“Some of your hito have worked with Ryoko-san on jobs in the past. Would you ask around for me?”
“I’m not in the habit of doing favors for my adversaries, but you’re a good hito and this is a crappy situation. Soshite, you’ve kept my naisho, so I suppose I can do you a favor this one time. Is that all?” Élisabeth asked, taking a sip of coffee.
“Iie, there’s mou ichido thing. Ryoko-san had an imouto. She’s Ryoko-san’s last living relative, and as far as the oyabun are concerned, she inherited Ryoko-san’s debts. She’s not mahou, and she’s a CK. She has no way to pay off the debts, let alone her own living expenses.”
“That’s a shame. I suppose one of the oyabun will claim her.” Élisabeth didn’t approve of many of the magical yakuza’s activities, but she had learned to live with them. She knew that it was foolish to fight more than one battle at a time. Once she had freed magical girls from oppression—and punished their oppressors—she could turn her attention to the yakuza. Perhaps then she, Koharu, and Aina could fight on the same side once again. In the meantime, the oyabun would use Ryoko’s sister as an errand girl. If she showed promise, they might try to sell her to a goshujin to become a meido. Otherwise, they would use her as a scapegoat to keep one of their soldiers out of prison. It wouldn’t be a happy life, but they wouldn’t force her into a brothel like the non-magical yakuza might.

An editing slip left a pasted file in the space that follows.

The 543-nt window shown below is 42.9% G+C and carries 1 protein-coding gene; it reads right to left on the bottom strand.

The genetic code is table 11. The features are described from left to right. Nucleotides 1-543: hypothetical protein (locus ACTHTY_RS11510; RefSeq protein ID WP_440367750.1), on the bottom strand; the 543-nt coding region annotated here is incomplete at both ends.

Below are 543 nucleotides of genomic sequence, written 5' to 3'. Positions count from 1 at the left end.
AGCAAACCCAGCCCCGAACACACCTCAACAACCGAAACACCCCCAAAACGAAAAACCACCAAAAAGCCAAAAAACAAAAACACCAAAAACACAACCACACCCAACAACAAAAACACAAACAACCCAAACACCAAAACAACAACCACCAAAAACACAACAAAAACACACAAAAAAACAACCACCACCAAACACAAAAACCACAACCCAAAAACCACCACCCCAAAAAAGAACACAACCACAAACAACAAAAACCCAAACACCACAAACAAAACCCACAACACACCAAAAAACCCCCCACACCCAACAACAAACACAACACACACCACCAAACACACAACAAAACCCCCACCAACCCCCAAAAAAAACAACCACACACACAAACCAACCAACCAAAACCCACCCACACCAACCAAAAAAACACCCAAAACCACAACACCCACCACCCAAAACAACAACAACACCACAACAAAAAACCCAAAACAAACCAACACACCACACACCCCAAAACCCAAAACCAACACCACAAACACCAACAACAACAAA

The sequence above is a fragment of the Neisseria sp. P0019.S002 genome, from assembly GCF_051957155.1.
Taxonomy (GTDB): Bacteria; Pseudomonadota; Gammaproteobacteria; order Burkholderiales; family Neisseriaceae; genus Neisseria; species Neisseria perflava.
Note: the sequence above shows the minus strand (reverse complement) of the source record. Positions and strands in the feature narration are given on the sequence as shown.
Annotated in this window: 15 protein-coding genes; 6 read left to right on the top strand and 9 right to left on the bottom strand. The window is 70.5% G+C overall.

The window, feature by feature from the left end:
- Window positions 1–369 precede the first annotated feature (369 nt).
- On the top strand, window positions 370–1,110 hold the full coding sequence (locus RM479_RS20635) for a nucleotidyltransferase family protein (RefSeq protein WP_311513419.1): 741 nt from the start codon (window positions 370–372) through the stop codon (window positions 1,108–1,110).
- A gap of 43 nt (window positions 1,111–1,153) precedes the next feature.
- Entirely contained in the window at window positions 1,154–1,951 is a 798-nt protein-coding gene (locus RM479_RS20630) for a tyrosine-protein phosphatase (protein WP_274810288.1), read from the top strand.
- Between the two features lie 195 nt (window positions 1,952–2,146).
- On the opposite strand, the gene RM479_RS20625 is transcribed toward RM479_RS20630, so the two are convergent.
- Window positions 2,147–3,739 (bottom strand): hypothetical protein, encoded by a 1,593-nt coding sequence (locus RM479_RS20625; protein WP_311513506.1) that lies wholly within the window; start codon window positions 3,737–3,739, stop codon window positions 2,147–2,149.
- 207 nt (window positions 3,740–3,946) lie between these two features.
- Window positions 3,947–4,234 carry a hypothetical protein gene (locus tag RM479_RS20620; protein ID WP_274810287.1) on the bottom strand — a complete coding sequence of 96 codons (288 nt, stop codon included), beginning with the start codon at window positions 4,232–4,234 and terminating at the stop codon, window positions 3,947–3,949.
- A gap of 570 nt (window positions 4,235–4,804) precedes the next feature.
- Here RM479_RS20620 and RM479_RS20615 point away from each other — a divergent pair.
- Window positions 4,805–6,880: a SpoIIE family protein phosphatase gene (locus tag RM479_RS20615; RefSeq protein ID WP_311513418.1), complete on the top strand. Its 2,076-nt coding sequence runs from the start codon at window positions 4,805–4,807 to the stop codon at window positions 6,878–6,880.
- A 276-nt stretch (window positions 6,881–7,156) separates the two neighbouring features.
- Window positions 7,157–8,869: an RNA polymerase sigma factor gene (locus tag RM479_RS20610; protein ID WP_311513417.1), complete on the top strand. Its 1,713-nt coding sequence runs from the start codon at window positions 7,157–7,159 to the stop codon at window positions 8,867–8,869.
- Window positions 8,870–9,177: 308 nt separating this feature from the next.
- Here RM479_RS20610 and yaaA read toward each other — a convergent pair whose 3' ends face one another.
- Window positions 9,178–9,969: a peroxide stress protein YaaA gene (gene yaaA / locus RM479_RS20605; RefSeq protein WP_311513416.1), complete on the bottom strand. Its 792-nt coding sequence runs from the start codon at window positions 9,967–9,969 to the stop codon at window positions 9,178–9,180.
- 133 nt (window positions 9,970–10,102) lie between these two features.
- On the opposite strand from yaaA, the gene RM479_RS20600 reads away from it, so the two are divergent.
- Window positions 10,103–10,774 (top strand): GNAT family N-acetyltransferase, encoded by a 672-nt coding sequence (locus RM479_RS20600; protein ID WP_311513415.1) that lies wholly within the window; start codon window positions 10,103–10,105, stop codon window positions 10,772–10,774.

“Unless you claim her,” Aina pointed out. “You may not be old enough to legally adopt her, but the oyabun don’t care about legalities. If you make it clear you’re taking her under your protection, they’ll respect it.”
“They have more of a claim to the girl than I do. Ryoko-san owed me no debts.”
“Demo, you owe Ryoko-san. It was because you cut off her means of financial support that she was forced to accept the job targeting my goshujin.”
“If I used that excuse, that would transfer Ryoko-san’s debts to me. I already owe them a lot for the support they’ve given me. Gomen, you’re asking too much.”